Is Endogenous Technology Conservative?
Wednesday, November 20, 2013
Daron Acemoglu and James Robinson

In our previous post, we reviewed the basics of the debate between Paul Ehrlich and Julian Simon over whether economic growth would lead to widespread resource scarcities and demographic catastrophes.

In The Bet: Paul Ehrlich, Julian Simon and Our Gamble over Earth’s Future, Paul Sabin puts this debate, and their famous wager, in context and provides useful and interesting historical details.

Sabin also follows one interpretation of this debate in which Paul Ehrlich is the liberal, voicing left-wing concerns about economic growth, and Julian Simon the conservative, subscribing to a techno-optimistic view.

Though it is true that Paul Ehrlich considered himself to be from the left, and Julian Simon’s views came to be adopted by the right (and Simon himself embraced some American conservatives’ climate-skeptic views), it is wrong to see this debate as pitting liberal vs. conservative views of technology and economic growth.

At the center of the debate are some basic economic questions: is technology endogenous, and can it change enough to overcome scarcities?

There is nothing inherently right or left in the answer to these questions.

To an economist, it is natural to presume that technology is endogenous, and many economists view technological change as a powerful factor capable of overcoming all sorts of scarcities.

John Hicks anticipated this in his Theory of Wages, writing

A change in the relative prices of the factors of production is itself a spur to invention, and to invention of a particular kind—-directed to economizing the use of a factor which has become relatively expensive…

The most famous version of this idea is embedded in the endogenous technological change models every economist encounters in graduate school (and nowadays, many even see in their undergraduate studies).

In the basic neoclassical growth model, as formulated by Robert Solow, long-run economic growth necessitates exogenous technological change (except in some degenerate cases). Without such technological change raining down as mana from heaven, capital accumulation can drive growth for a while, but must ultimately come to an end. One way of understanding the reason for this is that as capital accumulates, the capital-labor ratio increases and this makes labor “more scarce” (relative to capital). This increases wages and reduces the return to capital, discouraging further capital accumulation.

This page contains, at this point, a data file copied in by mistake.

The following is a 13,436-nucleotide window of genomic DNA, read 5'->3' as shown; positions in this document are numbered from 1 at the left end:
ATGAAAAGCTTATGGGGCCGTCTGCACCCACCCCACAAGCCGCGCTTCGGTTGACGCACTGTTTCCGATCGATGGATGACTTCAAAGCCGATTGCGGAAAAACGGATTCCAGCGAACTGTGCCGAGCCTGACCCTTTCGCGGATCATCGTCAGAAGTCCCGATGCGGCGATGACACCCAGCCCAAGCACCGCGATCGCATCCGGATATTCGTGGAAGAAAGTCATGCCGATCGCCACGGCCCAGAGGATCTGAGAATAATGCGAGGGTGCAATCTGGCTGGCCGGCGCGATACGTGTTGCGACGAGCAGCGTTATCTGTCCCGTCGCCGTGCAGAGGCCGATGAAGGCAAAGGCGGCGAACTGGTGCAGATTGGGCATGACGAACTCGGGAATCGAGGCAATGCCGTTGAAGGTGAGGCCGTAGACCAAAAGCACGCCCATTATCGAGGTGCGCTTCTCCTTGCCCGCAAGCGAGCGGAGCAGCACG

Looked at it from this perspective, what endogenous technological change models do is that they create incentives for technology to also advance. As a result, even though labor does become more expensive (thus more scarce), this does not choke off economic growth. Scarcities are overcome by technological ingenuity.

Nice in theory, but does this have anything to do with reality?

Actually yes. Considerable empirical evidence shows that technology does indeed respond to incentives, including scarcity.

An interesting example comes from David Nye’s  Electrifying America: Social Meanings of a New Technology, 1880-1940, where he argues

Cities grew larger, better transportation was needed, so the [electric] trolley was invented, called into being by the crowded late nineteenth century cities….By the 1870s large cities had ceased to be accessible by foot, or built to the scale of pedestrians, and traffic congestion was terrible.

But crucially, the difficulties that over-congestion created also induced the development and adoption of new technologies in the form of the electric trolley, which ultimately solved the major conundrum that cities were facing at the end of the 19th century.

The famous Habakkuk hypothesis in economic history also amounts to the same thing (with different historical examples to back it up).